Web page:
Donald Trump met with Israeli prime minister Benjamin Netanyahu at Trump Tower on Sunday where, according to the Trump camp, the two discussed “military assistance, security and regional stability.”
Following the meeting, Donald Trump announced that under his presidency the United States would recognize Jerusalem as the capital of Israel, which would be a radical break with more than two decades of American foreign policy.
The two politicians spoke for nearly 90 minutes and were joined by Israel’s ambassador to the United States, Ron Dermer, and Trump’s son-in-law and advisor, Jared Kushner.
While the meeting was closed to the press, Trump has acknowledged that he consulted with Netanyahu about Israel’s border wall and talked about their shared opposition to the Iran nuclear deal.
Trump would not say if they discussed his planned ban on Muslim immigration, which Netanyahu has been openly critical of.
While Netanyahu has issues with Trump’s plan for fighting terrorism, Trump is a big admirer of Israel’s strategy. He infamously praised the country’s use of profiling during an interview with Fox News, saying that “in Israel they profile,” and “they’ve done an unbelievable job, as good as you can do.”
Following their conversation, Trump said that he agreed with the Israeli leader that “peace will only come when the Palestinians renounce hatred and violence and accept Israel as a Jewish State.”
While Israel has long claimed Jerusalem as its capital, East Jerusalem is still claimed by the Palestinians and it’s the official policy of the United States not to recognize Jerusalem as belonging to any country (America keeps its embassy in Tel Aviv). Congress has repeatedly tried to move the embassy to Jerusalem but has been blocked by successive presidents for more than two decades. The dispute finally went to the Supreme Court in 2015, which ruled in favor of the president.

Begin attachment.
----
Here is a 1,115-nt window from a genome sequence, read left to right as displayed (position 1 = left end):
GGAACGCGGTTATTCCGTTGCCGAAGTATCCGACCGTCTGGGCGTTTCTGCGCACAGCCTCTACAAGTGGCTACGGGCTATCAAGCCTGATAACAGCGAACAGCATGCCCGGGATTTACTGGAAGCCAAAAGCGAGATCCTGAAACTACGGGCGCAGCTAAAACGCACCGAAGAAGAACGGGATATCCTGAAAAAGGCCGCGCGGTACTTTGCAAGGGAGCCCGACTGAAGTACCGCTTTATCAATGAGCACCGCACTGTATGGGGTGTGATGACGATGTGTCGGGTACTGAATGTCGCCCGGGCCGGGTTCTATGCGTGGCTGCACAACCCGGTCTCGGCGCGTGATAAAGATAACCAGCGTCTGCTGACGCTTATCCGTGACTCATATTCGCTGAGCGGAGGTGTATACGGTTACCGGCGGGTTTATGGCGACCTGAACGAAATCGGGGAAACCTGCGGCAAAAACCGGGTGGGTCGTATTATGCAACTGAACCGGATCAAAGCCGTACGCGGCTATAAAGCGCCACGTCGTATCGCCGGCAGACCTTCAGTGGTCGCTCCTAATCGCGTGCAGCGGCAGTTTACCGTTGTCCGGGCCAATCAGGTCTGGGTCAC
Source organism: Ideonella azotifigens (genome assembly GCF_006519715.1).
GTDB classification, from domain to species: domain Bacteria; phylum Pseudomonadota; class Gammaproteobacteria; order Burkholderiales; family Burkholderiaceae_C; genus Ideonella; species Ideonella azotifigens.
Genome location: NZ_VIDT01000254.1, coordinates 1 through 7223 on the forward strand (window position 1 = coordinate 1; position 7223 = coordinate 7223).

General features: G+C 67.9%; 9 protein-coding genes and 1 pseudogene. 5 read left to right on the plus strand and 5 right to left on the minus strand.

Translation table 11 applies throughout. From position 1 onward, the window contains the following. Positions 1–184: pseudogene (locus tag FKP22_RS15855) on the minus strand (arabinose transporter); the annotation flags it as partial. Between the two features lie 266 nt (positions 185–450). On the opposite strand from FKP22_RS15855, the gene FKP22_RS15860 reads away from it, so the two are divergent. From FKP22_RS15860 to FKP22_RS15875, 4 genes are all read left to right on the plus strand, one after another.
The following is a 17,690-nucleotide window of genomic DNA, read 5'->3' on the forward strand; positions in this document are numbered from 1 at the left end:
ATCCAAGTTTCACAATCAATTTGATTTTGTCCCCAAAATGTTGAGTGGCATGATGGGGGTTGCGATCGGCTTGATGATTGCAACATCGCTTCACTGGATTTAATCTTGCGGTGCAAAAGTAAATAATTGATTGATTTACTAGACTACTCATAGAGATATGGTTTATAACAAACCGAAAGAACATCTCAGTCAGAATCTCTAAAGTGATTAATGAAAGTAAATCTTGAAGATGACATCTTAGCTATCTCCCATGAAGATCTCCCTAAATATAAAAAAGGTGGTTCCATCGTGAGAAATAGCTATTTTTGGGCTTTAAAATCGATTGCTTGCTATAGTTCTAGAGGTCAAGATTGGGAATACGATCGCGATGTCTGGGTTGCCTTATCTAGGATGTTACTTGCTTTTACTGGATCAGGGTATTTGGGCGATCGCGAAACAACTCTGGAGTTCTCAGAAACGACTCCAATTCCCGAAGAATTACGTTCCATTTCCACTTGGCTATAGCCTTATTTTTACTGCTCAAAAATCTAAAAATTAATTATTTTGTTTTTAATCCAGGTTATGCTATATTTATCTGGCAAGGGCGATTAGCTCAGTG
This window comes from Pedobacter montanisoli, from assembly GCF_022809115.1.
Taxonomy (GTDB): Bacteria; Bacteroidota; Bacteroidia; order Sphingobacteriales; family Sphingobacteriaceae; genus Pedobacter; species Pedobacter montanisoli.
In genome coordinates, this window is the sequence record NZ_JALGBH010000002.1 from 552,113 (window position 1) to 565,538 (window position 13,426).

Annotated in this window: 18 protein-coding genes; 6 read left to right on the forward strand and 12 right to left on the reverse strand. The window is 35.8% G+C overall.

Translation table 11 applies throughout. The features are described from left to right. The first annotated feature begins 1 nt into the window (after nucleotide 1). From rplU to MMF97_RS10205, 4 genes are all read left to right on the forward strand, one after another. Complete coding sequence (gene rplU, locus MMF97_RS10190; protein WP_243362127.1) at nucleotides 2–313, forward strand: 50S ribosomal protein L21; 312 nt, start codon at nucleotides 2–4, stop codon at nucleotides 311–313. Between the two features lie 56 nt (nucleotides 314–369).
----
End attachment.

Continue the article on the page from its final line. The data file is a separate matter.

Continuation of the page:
Trump hopes to change that.
A statement released by the Trump campaign on Sunday said that Trump has “acknowledged that Jerusalem has been the eternal capital of the Jewish People for over 3000 years, and that the United States, under a Trump administration, will finally accept the long-standing congressional mandate to recognize Jerusalem as the undivided capital of the State of Israel.”
It appears the Trump-Netanyahu relationship has warmed considerably since since the GOP nominee canceled a planned 2015 trip to Israel over the leader’s comments about his Muslim ban. After their meeting, the Israelis released a statement saying, “Prime Minister Netanyahu thanked Mr. Trump for his friendship and support for Israel.”
Netanyahu also plans to meet with Hillary Clinton later in the evening on Sunday.